As Mormon missionaries, we were taught, and made a point, to share our message, invite others to consider it, pray about it, and live it, but nothing more. It is true that sometimes we were prompted to debate and I succumbed to too many such baits, but most of the time my fellow missionaries and I testify, warn, and invite others to listen to our message without resentment. Some have tried to argue that our reluctance to debate is evidence of some deeply held fears on our part about the veracity of our message; but that review is wrong. We simply acknowledge that there is seldom a good thing to come out of such debate and the victim of such battles is often good relationships between people. Most of those who wished to debate us lacked the ability to listen to and capture the point of view of others, that the debate would have simply been a battle of wills and egos.

So, you might ask, why do we do it? Why do we run the risk of provoking so much controversy and resentment? I am convinced, after much experience, that it is the missionary work of this Church that inspires such vehement diatribes against us more than any peculiarity of practice or principle. Similarly, many groups have divergent beliefs about God and salvation, but no other group makes such an effort to make sure everyone else knows about them. I can only answer by saying that our belief compels us to do so and if we ignored the imperative to share this message, we would wallow in unnerving hypocrisy. We believe that our message can calm hearts, strengthen relationships, and allow all people to understand and worship God. This belief will cause controversy and will earn us the bad opinion of many who maintain that truth and values ​​are relative, but to stop sharing our message would be as good as denying that we believe it and that we cannot do it; I cannot do that, because I have had too many experiences that have confirmed the veracity of this message and the need to share it with others. I have seen that faith, both in God and myself, works too many miracles to step aside now and say that I will not work to help others because it might offend some. Life has taught me this: someone will be offended no matter what they do, so I will live not to offend my conscience because that will be my constant and eternal companion.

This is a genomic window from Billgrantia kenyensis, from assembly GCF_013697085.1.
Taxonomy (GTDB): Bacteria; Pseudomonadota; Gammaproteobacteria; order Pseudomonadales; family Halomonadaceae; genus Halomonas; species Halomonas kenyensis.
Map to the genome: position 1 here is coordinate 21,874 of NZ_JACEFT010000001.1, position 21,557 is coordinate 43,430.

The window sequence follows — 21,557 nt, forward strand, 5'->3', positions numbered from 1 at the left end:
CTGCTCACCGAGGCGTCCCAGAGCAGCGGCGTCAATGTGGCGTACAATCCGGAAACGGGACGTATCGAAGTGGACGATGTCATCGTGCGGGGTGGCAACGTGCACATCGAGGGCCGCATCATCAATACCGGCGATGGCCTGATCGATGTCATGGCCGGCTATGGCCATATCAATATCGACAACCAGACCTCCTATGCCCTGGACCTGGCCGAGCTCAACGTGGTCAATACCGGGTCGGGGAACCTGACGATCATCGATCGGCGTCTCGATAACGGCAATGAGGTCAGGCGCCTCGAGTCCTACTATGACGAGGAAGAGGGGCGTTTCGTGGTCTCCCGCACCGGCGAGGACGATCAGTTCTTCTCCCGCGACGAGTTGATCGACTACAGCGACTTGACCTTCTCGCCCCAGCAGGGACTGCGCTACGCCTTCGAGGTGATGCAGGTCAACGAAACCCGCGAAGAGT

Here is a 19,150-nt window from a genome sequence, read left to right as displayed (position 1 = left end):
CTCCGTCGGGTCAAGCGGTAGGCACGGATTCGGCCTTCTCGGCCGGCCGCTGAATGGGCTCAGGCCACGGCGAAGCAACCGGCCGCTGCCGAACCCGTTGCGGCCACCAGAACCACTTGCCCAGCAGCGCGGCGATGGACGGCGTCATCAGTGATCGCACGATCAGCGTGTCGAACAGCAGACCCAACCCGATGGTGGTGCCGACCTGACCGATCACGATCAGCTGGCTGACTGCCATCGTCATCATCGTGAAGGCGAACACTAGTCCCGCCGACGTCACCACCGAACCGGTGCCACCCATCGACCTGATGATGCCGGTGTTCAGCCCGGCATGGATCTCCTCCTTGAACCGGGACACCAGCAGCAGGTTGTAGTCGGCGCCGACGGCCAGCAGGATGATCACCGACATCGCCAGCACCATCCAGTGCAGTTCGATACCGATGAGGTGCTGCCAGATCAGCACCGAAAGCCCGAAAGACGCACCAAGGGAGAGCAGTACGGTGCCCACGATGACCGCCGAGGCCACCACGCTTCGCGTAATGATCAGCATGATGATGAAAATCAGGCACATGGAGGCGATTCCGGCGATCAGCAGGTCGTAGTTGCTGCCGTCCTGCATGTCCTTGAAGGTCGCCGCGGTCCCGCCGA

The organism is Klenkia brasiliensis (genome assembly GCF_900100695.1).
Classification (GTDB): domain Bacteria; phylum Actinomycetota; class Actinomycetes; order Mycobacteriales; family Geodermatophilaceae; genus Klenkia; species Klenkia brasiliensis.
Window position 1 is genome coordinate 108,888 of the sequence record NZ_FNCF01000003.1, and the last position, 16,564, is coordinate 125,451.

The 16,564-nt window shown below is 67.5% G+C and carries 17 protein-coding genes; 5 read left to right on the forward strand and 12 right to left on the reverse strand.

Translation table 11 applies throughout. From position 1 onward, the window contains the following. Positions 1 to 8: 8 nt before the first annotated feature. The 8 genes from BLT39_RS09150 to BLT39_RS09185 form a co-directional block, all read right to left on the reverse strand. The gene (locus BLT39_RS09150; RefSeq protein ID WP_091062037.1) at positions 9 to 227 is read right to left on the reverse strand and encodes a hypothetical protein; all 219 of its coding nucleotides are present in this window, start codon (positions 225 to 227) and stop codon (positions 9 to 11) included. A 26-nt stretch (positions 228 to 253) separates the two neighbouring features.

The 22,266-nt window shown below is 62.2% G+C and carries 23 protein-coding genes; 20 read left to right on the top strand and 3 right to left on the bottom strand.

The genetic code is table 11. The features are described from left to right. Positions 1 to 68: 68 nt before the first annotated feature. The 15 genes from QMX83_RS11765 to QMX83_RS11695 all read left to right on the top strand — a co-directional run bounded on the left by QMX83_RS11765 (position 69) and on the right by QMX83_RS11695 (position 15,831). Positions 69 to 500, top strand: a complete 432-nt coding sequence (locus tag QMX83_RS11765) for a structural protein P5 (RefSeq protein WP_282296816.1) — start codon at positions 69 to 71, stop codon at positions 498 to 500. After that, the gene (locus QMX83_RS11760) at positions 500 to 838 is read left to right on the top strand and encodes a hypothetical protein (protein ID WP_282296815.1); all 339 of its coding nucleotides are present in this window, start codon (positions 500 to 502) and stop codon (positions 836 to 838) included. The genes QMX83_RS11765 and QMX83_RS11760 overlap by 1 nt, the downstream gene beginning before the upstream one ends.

My plea is in favor of this: that people take more time to understand each other in our public discourse, particularly regarding religion. This appeal has been done before and will be done again. I am not deceived that this little essay has a great effect on society, but I hope someone will listen to me. True discussion and true communication about ideas and values ​​requires that we first understand the views and beliefs of our interlocutors. Too many people assume too quickly that they know what others believe about this or that. Such intellectual mondegreens stifle our ability to communicate because language and speech is fluent and highly dependent on socioeconomic conditions. It is not enough to know what God Y Grace Y values mean to us, we must understand what they mean to others. If not, we will happily and arrogantly attack the straw men of our own creation because, as Cervantes said, “they can be giants.” Then, when we have overcome our chimerical adversary, we will unilaterally and uselessly proclaim our empty victory.

Go to the fountain and ask a Mormon what a Mormon believes. Those who devote their energies to leaning against Mormon windmills and killing Mormon chimeras will no doubt continue to claim that all Mormons lie about their own beliefs or hide the truth about what they really believe. They will no doubt continue to claim that Mormon missionaries are highly trained propagandists and purveyors of misinformation (nothing could be further from the truth), but such claims are circular and based on the claims of blind and prejudiced eyes. As a former Mormon missionary who took pride in serving his faith and still follows the principles of his religion, let me tell you that while in America and the West we are likely to still disagree, the first step to improving our speech is to improve our listening.

Unless we first seek to understand, we can never be understood. I have grown weary of the prejudices, casual slights, quick layoffs, and moral outrage from those who attack not just my faith, but all creeds and belief systems. These deliberately ignorant and prejudiced attacks come not only from other religious leaders, but also from secularists who are so isolated in their own belief systems that they believe anything else must be irrational. Such a dismissal of even the ability of others to rationally disagree with you and to rationally believe something you find fantastic will only serve to divide and exacerbate our public discourse. Let me finish as I began by saying the incredible: I believe in God and the message of Mormonism and I do so with full understanding and with all the powers of my mind. I do not ask any reader to suddenly convert to my faith, but hope that, with an open and inquiring mind, you will seek to understand those of us who still believe in faith and hope through a living God.